What T.S. Eliot Teaches Us About the GOP Primary

Who's winning, who's losing, and why.
April 2 2012 7:02 PM

What T.S. Eliot Teaches Us About the GOP Primary

Romney’s Etch A Sketch. Santorum’s pink bowling ball. The poet and critic understood how a concrete thing could sum up a person—or a candidate.

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As for Santorum, what icon could be more telling than a pink globe saturated in shame and prescription? The former senator’s stance on family planning puts him on the front lines of the so-called Republican “war against women,” where he’s known for his severe attitude toward the female body. That ruddy sphere also captures the faint whiff of sexual embarrassment dogging Santorum despite, or perhaps because of, his Catholic purity. (Dan Savage’s online proselytizations haven’t helped.)

At the same time, it speaks to his homophobic record. Presumably, at the alley, Santorum objected not to the girliness of the ball, but to its gender-bending placement in the hands of a young man. His strong reaction to a trivial detail (Does anyone actually look at the color of the bowling ball they pick up?) hints at how deep his bias may run. Also, micromanagement on this order can transmit a sort of “lady doth protest too much” desperation—and American politics are nothing if not an education in the notion that hypocrisy likes to hide behind implacable strictness. “Sanctorum’s” rigidity may actually end up tarring his choirboy image. (Or so says the flamboyant sports gear now attached to his name.)

Finally, that pink bowling ball exposes a gap that may be integral to understanding also-rans: the chasm between how they want to be perceived and how they are perceived. Last week, Santorum tried repeatedly to leverage his sports prowess into instant camaraderie with Midwestern voters. “You’re going to have someone who knows how to bowl,” he told a Wisconsin crowd on Saturday, “someone who grew up like you.” But polls indicate that the manly, grassroots message isn’t getting across. Instead, the candidate’s boasts are reading as vain bids to revive a faltering campaign. In other words, a bravado meant to signal blue-collar credentials is in fact coming off as weak, emasculated, and—pardon me for trafficking in Santorum’s own “tired gender norms” for a moment—pink.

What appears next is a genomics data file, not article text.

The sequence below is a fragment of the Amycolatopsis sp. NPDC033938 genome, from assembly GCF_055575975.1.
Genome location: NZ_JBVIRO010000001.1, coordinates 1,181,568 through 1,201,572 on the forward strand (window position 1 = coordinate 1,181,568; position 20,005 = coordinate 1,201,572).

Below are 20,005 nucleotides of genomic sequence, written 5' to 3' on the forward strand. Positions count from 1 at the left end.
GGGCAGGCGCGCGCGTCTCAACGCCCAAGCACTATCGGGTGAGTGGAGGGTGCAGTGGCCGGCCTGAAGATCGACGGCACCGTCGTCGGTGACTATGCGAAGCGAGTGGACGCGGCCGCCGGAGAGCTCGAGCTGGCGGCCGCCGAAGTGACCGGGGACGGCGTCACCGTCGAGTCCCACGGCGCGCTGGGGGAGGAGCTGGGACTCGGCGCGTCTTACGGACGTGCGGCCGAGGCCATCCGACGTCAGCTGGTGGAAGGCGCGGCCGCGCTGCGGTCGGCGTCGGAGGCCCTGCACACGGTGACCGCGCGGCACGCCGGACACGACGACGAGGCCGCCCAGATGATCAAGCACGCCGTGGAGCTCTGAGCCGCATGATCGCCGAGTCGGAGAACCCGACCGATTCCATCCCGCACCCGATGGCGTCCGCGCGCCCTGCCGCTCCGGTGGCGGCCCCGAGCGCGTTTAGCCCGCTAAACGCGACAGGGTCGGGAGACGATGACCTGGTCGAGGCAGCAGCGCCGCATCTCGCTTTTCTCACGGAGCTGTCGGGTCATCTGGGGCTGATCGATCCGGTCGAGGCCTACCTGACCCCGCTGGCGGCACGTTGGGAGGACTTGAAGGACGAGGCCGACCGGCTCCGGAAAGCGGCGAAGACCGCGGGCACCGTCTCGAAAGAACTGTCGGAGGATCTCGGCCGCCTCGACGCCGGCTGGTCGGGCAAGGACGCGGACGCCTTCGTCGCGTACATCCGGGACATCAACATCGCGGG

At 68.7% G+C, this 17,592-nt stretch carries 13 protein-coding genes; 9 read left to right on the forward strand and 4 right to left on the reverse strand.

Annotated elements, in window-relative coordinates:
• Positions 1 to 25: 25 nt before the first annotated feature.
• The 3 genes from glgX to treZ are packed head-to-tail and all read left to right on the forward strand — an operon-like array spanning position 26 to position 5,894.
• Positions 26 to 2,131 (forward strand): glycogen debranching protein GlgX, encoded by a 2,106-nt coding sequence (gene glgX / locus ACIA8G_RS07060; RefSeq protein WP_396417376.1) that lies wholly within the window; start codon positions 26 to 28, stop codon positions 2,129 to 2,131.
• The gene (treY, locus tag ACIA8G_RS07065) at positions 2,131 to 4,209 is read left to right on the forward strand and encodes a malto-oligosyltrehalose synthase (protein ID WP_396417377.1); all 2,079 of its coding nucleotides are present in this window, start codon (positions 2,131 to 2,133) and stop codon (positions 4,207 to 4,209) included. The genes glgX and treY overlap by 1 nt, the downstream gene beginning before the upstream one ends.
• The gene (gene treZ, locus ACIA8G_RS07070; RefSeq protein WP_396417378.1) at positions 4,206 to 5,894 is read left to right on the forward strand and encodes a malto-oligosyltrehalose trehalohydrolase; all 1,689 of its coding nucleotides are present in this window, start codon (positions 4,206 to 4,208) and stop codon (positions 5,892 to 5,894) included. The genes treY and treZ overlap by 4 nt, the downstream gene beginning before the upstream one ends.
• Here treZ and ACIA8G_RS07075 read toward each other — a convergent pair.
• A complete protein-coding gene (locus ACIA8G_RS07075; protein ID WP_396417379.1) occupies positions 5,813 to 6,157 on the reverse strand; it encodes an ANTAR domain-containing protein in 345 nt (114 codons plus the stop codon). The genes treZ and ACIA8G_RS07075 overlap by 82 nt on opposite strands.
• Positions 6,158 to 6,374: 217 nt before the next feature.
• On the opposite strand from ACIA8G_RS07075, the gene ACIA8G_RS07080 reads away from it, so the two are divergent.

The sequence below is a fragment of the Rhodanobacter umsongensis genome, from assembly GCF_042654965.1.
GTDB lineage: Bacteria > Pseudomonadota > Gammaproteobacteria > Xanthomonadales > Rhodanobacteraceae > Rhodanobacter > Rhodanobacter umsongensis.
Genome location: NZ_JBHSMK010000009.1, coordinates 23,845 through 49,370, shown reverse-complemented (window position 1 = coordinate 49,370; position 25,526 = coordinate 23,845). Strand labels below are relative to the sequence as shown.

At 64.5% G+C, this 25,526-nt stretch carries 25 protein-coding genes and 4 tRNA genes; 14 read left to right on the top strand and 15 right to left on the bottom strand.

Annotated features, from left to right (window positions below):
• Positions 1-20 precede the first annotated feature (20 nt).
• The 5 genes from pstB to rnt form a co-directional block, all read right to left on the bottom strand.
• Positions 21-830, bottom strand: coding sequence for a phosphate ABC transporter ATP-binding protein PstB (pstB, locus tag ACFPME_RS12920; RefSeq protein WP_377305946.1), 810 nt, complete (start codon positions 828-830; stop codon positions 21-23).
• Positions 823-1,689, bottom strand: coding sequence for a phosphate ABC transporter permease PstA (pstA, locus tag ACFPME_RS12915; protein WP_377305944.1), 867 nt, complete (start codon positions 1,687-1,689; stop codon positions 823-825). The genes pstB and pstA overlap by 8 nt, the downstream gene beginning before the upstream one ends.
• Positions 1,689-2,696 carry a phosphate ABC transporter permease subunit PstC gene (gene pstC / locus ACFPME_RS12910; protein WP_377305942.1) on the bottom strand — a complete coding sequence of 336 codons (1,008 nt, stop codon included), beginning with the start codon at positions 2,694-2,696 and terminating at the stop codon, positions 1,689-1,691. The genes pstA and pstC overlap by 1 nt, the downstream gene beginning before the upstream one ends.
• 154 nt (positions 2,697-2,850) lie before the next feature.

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So where does all this leave the voting public? Objective correlatives, like any kind of shorthand, can be useful in politics. They pin down a jumble of complex thoughts in one place; they’re wickedly efficient. (Think of the pride, grief, and outrage bound up in 2003’s catchphrase “Mission Accomplished.”) In the ferment of living, few people have time to lengthily analyze their emotional impressions of a candidate, formulate them into a theory, and present it around the dinner table. It’s easier to call Romney the “Etch A Sketch guy.” And it gets the job done.

Or it almost does. Cognitive shorthand becomes dangerous when it threatens to replace real critical thought instead of aiding it. For me, the problems of our symbolizing impulse came home to roost in last week’s Supreme Court oral argument with Justice Antonin Scalia’s reduction of the Affordable Care Act to … broccoli. Could the government force you to buy it? With his question, Scalia succeeded in (again) concretizing people’s fears about a nanny state while erasing the context that would give Obamacare a fighting chance. And while my political persuasions are probably already clear, I’d be hard-pressed to argue that either the Etch A Sketch or the pink bowling ball comes close to doing Romney or Santorum justice as people or candidates.  

Of course, we don’t know how meaningful such symbols will be in the broader story of the Romney and Santorum campaigns. T.S. Eliot might conclude by observing that, when it comes to politics, we’re all unwitting poets—which, if poets are truly the unacknowledged legislators of the world, may not be such a bad thing. 

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